What started out as a short blog hiatus, somehow managed to turn into a very long break. All of which I blame on work, other commitments and the fact that fashion in the last few months has left me slightly uninspired. But having dragged my friend T to the V&A Ballgowns exhibition last week, I thought it would be a nice way to revive Haute World for a bit (though bear with me - updates may still be somewhat sporadic).
Having first perused the reopened fashion galleries, which I'd highly recommend - especially considering it's free - T and I began our cultural journey on the ground floor of the exhibit. Split into two parts, this area showcased the ballgowns since 1950, while the upper level featured the more contemporary dresses. Throughout the visit, various dresses from the exhibit could be seen projected on the ceiling of the dome above.
Not surprisingly, the most striking gowns were the ones from past eras - back when formal attire was only the norm for private events and handmade for a particular client. Wearers ranged from royalty to debutantes with every outfit immaculately made and beautiful to behold. Through time, private functions evolved to the more public charity balls - and in recent years: red-carpet events.
Ballgowns since 1950
|Top: Mary Donan, Yuki, Matthew Williamson and Belville Sassoon, left: Victor Edelstein, Bruce Oldfield (made for Bianca Jagger) and Murray Arbeid worn by Diana, Princess of Wales, right: Hardy Amies.|
|Designed for the ball: David Emanuel, Worth of London, Norman Hartnell|
|Rayne Shoes. Gowns and accessories by Dior|
|Radical Robes 1990-2012, including gowns by Vivienne Westwood, Alexander McQueen and, Zandra Rhodes|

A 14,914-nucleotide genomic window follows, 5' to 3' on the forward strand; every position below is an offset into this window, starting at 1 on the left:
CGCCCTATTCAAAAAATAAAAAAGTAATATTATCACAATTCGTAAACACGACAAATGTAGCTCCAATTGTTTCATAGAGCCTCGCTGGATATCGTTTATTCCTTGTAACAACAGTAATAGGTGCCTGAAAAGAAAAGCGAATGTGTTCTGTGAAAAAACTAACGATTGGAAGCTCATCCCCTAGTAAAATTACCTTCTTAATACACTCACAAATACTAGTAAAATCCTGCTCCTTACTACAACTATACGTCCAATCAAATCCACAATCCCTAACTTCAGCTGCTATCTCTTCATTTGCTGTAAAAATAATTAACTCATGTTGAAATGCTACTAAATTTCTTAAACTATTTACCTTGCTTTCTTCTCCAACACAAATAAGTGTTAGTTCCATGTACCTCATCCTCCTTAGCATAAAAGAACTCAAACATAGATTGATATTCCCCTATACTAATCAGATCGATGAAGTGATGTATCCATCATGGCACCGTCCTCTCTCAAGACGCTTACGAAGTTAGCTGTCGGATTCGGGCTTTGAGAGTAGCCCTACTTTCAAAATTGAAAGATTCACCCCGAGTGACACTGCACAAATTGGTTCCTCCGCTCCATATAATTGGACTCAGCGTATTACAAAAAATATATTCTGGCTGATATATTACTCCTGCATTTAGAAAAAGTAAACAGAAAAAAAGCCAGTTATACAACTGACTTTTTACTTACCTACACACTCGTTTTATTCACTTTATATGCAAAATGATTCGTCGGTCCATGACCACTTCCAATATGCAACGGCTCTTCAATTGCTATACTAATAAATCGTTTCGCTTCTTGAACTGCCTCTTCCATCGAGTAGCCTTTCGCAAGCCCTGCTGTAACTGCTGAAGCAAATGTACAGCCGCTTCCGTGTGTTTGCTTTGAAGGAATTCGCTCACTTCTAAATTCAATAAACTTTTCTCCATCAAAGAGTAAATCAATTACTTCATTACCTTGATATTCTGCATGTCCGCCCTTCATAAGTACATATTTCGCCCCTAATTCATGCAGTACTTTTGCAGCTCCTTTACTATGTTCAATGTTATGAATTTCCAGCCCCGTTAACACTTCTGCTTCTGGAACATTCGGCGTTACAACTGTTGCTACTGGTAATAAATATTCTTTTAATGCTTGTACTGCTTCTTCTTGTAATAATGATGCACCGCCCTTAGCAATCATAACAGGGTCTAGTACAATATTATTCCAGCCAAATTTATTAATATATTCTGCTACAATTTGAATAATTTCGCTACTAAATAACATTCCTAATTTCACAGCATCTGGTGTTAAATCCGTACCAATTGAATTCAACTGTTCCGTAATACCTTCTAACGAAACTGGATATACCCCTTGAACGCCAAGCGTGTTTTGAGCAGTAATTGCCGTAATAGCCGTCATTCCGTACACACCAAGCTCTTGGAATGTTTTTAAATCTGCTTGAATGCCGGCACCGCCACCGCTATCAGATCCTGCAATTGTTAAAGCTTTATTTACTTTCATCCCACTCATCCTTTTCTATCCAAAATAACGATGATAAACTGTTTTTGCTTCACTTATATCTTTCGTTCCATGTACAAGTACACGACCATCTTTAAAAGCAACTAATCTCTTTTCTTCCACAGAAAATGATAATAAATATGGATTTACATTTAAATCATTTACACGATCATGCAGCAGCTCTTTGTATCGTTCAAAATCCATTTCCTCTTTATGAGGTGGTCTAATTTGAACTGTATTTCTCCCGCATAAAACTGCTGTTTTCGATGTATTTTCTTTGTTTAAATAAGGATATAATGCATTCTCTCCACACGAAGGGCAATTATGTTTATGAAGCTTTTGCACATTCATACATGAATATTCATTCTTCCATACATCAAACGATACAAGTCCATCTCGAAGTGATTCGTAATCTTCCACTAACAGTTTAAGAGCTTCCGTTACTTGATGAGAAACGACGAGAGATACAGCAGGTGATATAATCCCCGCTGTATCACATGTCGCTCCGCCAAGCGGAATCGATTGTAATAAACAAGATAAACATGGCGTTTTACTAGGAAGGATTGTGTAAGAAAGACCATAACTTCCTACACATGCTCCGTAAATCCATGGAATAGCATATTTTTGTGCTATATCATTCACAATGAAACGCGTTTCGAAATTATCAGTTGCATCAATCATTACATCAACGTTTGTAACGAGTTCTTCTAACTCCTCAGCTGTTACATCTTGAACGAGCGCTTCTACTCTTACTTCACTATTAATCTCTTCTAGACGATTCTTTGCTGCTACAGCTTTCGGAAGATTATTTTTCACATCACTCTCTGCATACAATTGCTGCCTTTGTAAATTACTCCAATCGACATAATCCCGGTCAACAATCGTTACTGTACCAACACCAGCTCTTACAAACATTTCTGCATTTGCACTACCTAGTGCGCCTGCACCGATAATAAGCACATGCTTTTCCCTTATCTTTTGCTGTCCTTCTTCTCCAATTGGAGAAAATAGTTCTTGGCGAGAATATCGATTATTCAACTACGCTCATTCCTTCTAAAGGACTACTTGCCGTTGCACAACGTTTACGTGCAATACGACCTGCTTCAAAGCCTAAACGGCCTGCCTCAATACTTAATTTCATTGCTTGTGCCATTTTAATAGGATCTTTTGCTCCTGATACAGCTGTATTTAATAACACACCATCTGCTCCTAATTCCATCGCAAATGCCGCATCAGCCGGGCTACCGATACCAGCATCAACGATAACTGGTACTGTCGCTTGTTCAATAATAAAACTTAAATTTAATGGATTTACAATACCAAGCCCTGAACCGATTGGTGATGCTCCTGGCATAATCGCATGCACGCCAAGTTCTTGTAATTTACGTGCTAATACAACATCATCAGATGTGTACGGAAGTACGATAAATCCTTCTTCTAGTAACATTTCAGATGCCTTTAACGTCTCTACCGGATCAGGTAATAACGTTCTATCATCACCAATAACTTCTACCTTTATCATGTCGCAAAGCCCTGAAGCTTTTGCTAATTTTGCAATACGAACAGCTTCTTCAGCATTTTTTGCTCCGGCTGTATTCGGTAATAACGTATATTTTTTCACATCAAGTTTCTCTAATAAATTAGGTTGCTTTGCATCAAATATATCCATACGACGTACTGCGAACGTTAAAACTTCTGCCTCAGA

|Left: Alexander McQueen dress from his last collection. Right: 'Elvis Dress' by Catherin Walker created for Diane, Princess of Wales|
The biggest contrast, once you reached the upper level was that despite the beauty of the dresses, grouped together in three clusters, there seemed to be a personal touch missing. As everyone knows, these days evening dresses are worn on the red carpet for a mere few hours, chosen by a stylist and lent to a celebrity, who's body shape was never the intended target of the designer. Unlike the lower level, which featured gowns that were actually purchased by their wearers and lovingly stored for future generations, it seems an awful shame that most gowns these days are passed from one celeb to another before ending back in a designer's showroom.
|Overview of one of the upper level displays. Right: Alexander McQueen feathered gown as worn by Daphne Guinness.|
|Left: Craig Lawrence, Christopher Kane, Ralph & Russo (as worn by Beyonce). Right: Vivienne Westwood.|
|Craig Lawrence, Jenny Packham (as worn by Sandra Bullock) and Gareth Pugh's metallic gown made of leather.|
|Giles Deacon, Nicholas Oakwell|
|Amanda Wakely, Holly Fulton|
|Left: Marchesa. Right: Mark Fast, John Galliano, Felicity Brown|
|Erdem, Mary Katrantzou|
Nevertheless, the exhibition made a good point of showing that even contemporary British fashion houses like Alexander McQueen or Vivienne Westwood have successfully bridged the gap between the red carpet and traditional royal functions. With Britain being a focus of pretty much everything these days, this exhibition is definitely worth a visit and will thankfully be open for quite a while longer. If you're in London around this time, I'd definitley urge you to check it out - especially considering the images I took don't really do the gowns much justice...
Additional images shown above are the copyright of the V&A, Peter Macdiarmid/Getty Images